Doug and I were having an interesting conversation the other day, which I thought was worth sharing….In 1965 Gordon Moore postulated in a paper that transistor density would double approximately every two years. We’ve heard people question why networking does not follow Moore’s Law, presuming that it is behind the curve. It is easy for those without the domain expertise in any particular technology or IT area to try to force fit Moore’s Law in as a catch-all measuring stick for technology evolution. So, let’s take a look at the evolution of networking contrasted with the predictable transistor densities of Moore’s law.We have to pick a starting point, so we’ll start with 1994, it’s fifteen years ago and gives us enough iterations of Moore’s Law to see if there is a noticeable trend or not. In 1994 Cisco started shipping the Catalyst 5000 series of modular LAN switches- it had a 1.2Gb/s backplane based on a shared bus and had modules supporting 12-port 100Mb Ethernet and 24-port 10Mb Ethernet. We will baseline all assumptions on a 1994 starting point with a 1.2Gb/s backplane. We will double the performance every two years on the Moore’s Law row, and track historical performance of Cisco’s networking products on the Cisco Switching Row.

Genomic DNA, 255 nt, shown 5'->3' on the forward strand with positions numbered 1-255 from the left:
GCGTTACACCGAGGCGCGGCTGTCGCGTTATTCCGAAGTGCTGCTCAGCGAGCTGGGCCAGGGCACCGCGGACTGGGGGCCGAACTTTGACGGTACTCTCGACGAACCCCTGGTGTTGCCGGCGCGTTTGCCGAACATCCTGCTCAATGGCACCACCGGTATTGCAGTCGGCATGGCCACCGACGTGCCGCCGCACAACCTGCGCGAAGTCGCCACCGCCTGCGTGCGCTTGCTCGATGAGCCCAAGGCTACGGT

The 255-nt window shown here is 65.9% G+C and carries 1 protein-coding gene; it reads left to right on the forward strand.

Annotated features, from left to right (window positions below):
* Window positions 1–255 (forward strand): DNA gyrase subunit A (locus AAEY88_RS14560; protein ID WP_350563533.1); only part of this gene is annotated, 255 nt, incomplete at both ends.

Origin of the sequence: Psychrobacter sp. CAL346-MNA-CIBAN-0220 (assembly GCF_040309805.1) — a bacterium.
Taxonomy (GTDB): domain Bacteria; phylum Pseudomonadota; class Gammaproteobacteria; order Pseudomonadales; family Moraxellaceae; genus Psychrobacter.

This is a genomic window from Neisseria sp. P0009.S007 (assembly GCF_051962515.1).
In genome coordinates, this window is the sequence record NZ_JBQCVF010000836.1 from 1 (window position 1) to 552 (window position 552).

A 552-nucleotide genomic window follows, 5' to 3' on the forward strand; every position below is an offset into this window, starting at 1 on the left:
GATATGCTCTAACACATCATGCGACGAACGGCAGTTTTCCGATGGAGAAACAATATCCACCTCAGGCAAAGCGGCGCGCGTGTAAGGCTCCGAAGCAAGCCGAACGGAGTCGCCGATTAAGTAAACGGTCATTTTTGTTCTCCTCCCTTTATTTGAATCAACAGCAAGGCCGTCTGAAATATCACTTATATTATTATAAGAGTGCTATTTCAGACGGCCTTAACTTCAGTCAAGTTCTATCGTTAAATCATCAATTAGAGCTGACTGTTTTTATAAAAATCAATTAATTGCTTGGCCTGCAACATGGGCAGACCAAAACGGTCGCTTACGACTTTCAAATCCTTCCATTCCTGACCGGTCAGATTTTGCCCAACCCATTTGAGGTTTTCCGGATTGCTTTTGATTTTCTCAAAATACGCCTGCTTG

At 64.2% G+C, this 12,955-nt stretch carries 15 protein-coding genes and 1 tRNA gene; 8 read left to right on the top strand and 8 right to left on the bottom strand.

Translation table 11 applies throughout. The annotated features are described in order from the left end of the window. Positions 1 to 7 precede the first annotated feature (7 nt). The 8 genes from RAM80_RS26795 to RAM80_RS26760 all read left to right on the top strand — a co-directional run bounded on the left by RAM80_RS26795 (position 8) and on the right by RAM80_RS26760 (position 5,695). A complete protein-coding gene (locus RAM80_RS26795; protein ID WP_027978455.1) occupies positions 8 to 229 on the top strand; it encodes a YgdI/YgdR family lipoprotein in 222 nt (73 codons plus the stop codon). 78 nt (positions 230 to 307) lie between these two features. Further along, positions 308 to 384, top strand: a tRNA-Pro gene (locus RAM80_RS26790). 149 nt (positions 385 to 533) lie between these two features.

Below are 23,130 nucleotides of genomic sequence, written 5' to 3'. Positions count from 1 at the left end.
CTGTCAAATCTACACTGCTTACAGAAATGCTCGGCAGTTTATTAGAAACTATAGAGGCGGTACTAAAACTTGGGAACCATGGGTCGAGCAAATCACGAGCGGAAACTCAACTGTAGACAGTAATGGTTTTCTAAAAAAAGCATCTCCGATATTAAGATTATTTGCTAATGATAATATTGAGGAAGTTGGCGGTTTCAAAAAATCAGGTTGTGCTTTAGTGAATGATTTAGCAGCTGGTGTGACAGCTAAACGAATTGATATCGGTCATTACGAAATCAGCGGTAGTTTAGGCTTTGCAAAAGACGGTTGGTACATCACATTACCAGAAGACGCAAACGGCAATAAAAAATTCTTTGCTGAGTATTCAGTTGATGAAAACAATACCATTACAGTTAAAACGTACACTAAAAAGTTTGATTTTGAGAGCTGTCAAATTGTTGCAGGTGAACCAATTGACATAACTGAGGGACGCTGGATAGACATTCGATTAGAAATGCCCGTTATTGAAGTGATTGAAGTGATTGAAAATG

If networking followed Moore’s Law backplane capacities would be around 150Gb today as opposed to the 7.2 Terabit that is shipping on the Nexus 7000. Networking outperformed Moore’s Law by a factor of 47x. Where did Moore go wrong? Simply put, he didn’t. The issue is not Moore’s Law, it’s that Moore’s Law applies to transistor densities, not to I/O speed. I/O speed is gated on a subtly different set of variables, somewhat linked to transistor density (improves processing capacity on chip), but more importantly linked to I/O pin density on the package and the ability to generate clean signal over the wires on the circuit board.Generating clean signal on the wire, depends on the signal to noise ratio of the medium. So let’s look at two mediums: Circuit Boards and External Cables: Circuit Boards: On circuit boards we can hardwire the traces and we manage the cross-talk and noise. Today we run a variety of speeds on copper traces depending on the length of the hardwired trace but it usually is around 3.125Gb/s per transmission lane (used in switch fabric design and XAUI/XGMII interfaces). The shorter the wire the stronger a signal can be received for less power input and we tune wattage to keep power efficient.Cables: In networking we are always trying to preserve the investment in the standards our customers have deployed that support our infrastructure. i.e. if we can reasonably support a new transport speed on a pre-existing medium that is commonly deployed it is great for everyone. It tends to be that the faster we want to transmit data the more ‘clean up’ we need to do to compensate for high noise on older cabling mediums. We compensate by adding buffers and digital signal processors to the PHY interfaces, this takes more power, and adds latency, so we have to balance the power and latency costs against the benefit of supporting installed-base cabling. Often this results in a variety of media types being supported with variable latency and power draw rates between media types and this feels confusing. Net-net: Link speeds will not directly follow Moore’s law, but more or less align to it. Networking backplane capacity will continue to track well ahead of Moore’s Law on a linear extrapolation. Transistor density little to do with signal-to-noise ratio on different physical cabling types, it has a little bit to do with DSP efficiency, and has nothing to do with preserving a customers investment in structured cabling.In summary, network performance has generally been significantly super-linear to the performance rates predicted if they tracked to Moore’s Law. However, singular link-speed has been roughly inline with Moore’s Laws predicted performance and future 40Gb and 100Gb Ethernet interfaces will prove this out once again.